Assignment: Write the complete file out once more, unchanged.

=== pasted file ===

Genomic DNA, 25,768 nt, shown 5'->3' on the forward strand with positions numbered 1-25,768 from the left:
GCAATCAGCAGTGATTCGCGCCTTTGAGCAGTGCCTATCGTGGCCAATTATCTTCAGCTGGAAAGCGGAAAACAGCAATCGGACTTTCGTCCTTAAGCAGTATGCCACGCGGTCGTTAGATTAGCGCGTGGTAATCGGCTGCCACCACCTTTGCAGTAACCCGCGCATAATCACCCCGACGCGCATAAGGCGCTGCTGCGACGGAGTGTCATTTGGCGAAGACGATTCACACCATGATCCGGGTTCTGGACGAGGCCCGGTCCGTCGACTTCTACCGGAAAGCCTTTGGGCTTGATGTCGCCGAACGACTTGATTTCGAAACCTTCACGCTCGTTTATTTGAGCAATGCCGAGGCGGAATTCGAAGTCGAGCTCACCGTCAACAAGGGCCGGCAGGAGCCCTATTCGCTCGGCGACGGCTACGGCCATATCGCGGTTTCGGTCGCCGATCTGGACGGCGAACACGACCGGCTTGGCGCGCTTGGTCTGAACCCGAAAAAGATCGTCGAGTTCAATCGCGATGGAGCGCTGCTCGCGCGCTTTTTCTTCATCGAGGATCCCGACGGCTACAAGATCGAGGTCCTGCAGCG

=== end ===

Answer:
Genomic DNA, 25,768 nt, shown 5'->3' on the forward strand with positions numbered 1-25,768 from the left:
GCAATCAGCAGTGATTCGCGCCTTTGAGCAGTGCCTATCGTGGCCAATTATCTTCAGCTGGAAAGCGGAAAACAGCAATCGGACTTTCGTCCTTAAGCAGTATGCCACGCGGTCGTTAGATTAGCGCGTGGTAATCGGCTGCCACCACCTTTGCAGTAACCCGCGCATAATCACCCCGACGCGCATAAGGCGCTGCTGCGACGGAGTGTCATTTGGCGAAGACGATTCACACCATGATCCGGGTTCTGGACGAGGCCCGGTCCGTCGACTTCTACCGGAAAGCCTTTGGGCTTGATGTCGCCGAACGACTTGATTTCGAAACCTTCACGCTCGTTTATTTGAGCAATGCCGAGGCGGAATTCGAAGTCGAGCTCACCGTCAACAAGGGCCGGCAGGAGCCCTATTCGCTCGGCGACGGCTACGGCCATATCGCGGTTTCGGTCGCCGATCTGGACGGCGAACACGACCGGCTTGGCGCGCTTGGTCTGAACCCGAAAAAGATCGTCGAGTTCAATCGCGATGGAGCGCTGCTCGCGCGCTTTTTCTTCATCGAGGATCCCGACGGCTACAAGATCGAGGTCCTGCAGCG